POLS 3700 Lecture Notes - Death Penalty Information Center, Lethal Injection, High Tech

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Professional Care
In most states, lethal injection is required to be implemented by a medical professional.
Lethal injection is considered a serious practice, and is taken into account as a medical
procedure. In 2007, thirty-eight states allow the death penalty, which is more than half of the
number of states in the United States. Out of these thirty-eight states, thirty-five required a
physician to participate in the executions (Lee and Sade, 2007). This actively shows that the
states that require a physician for the procedure take into consideration that the individuals on
death row are still patients, and require professional medical care rather than an inexperienced
cop to perform the injection. 2011 records show that the number of states practicing lethal
injection have dropped to 33, but medical professionalism is still prevalent (Death Penalty
Information Center, 2011). Medical professionals, specifically in Georgia, who are concerned
that they may have their license taken away because of participating in an execution don’t have
to worry; the State of Georgia has established a law where physicians who do take part in
executions are not considered practicing medicine”, thus cannot be punished by the Georgia
Composite State Board of Medical Examiners (Lee and Sade, 2007). The job of a medical
professional is to provide safe and effective methods of medicine that come with experience,
which is something inexperienced law enforcement officers may lack. The use of high-tech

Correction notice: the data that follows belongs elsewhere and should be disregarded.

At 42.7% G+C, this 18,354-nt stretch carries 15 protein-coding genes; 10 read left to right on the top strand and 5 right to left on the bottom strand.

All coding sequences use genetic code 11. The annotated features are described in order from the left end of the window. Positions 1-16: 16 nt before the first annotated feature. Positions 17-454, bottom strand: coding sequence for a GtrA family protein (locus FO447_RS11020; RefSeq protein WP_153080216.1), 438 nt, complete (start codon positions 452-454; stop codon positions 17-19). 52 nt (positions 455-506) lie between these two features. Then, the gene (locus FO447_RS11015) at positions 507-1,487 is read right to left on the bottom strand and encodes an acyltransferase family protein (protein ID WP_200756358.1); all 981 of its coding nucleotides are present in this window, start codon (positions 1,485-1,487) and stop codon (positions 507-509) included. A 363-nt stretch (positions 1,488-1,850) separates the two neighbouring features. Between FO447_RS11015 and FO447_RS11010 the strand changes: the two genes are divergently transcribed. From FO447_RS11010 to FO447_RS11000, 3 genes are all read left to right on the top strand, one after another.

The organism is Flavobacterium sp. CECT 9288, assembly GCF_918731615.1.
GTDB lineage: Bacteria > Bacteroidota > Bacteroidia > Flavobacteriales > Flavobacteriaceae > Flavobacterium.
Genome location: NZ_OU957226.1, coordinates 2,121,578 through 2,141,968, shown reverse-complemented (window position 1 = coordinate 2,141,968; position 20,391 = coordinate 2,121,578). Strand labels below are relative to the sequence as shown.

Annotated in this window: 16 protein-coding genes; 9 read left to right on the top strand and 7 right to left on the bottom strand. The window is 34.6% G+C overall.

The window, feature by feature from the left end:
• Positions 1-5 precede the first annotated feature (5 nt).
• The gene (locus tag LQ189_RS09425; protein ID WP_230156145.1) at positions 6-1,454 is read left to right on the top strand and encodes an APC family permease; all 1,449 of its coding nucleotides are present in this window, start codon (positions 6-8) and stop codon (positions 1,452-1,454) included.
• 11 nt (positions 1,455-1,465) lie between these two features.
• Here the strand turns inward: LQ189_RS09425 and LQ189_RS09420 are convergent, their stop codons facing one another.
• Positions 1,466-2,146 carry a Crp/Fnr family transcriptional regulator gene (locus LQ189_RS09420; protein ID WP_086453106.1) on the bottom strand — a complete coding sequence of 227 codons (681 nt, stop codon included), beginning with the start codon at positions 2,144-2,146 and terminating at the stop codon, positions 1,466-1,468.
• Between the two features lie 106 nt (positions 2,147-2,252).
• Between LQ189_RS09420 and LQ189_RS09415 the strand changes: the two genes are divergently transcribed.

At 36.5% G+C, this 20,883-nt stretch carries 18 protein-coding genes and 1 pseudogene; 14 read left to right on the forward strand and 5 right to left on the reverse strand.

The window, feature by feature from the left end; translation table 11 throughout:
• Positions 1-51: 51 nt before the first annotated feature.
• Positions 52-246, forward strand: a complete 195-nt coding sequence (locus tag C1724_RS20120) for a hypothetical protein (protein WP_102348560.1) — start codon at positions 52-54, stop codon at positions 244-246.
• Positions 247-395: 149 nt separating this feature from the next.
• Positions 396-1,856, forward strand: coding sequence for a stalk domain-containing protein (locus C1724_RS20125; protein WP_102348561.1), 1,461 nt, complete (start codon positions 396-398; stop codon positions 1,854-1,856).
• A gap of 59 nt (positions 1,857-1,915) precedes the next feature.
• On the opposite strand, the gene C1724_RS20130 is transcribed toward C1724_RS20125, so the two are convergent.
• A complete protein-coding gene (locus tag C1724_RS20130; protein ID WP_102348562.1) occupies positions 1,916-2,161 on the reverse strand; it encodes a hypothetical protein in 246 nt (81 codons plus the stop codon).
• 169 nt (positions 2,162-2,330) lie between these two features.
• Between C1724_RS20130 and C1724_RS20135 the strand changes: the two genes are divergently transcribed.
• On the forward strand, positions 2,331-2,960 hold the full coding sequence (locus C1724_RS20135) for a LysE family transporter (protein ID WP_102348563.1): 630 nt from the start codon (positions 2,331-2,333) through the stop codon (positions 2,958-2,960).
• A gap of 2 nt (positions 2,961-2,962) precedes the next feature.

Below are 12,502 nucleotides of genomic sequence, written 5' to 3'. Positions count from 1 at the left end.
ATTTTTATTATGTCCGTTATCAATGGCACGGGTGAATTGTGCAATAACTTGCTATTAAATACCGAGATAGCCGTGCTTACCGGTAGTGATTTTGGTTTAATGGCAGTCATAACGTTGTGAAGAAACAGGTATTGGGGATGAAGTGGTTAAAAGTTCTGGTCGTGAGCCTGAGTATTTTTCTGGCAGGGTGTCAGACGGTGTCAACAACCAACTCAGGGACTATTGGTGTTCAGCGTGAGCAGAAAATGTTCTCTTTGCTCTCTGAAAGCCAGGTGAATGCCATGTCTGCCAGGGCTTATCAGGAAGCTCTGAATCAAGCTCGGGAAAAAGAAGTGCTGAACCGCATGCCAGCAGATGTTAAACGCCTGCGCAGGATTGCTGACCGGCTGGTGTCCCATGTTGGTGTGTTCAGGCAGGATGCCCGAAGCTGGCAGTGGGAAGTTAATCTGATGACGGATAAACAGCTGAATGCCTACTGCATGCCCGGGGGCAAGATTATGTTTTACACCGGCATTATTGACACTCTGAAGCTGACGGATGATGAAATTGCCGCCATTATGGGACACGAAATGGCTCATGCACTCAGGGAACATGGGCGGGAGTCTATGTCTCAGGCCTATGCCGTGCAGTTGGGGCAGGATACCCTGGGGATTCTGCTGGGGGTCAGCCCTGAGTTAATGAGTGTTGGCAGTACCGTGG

medical devices, such as sterilized syringes and effective tourniquets, help to aid in the clean and
safe process of lethal injection.
Anti-Lethal Injection
As mentioned earlier, the death penalty is among the most polarizing topics in American
criminal justice since most citizens either strongly oppose it or support it. The debate unfold
several practical concerns involving deterrence, costs, and overall fairness in death sentencing.
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Document Summary

In most states, lethal injection is required to be implemented by a medical professional. Lethal injection is considered a serious practice, and is taken into account as a medical procedure. In 2007, thirty-eight states allow the death penalty, which is more than half of the number of states in the united states. Out of these thirty-eight states, thirty-five required a physician to participate in the executions (lee and sade, 2007). This actively shows that the states that require a physician for the procedure take into consideration that the individuals on death row are still patients, and require professional medical care rather than an inexperienced cop to perform the injection. 2011 records show that the number of states practicing lethal injection have dropped to 33, but medical professionalism is still prevalent (death penalty. Composite state board of medical examiners (lee and sade, 2007).

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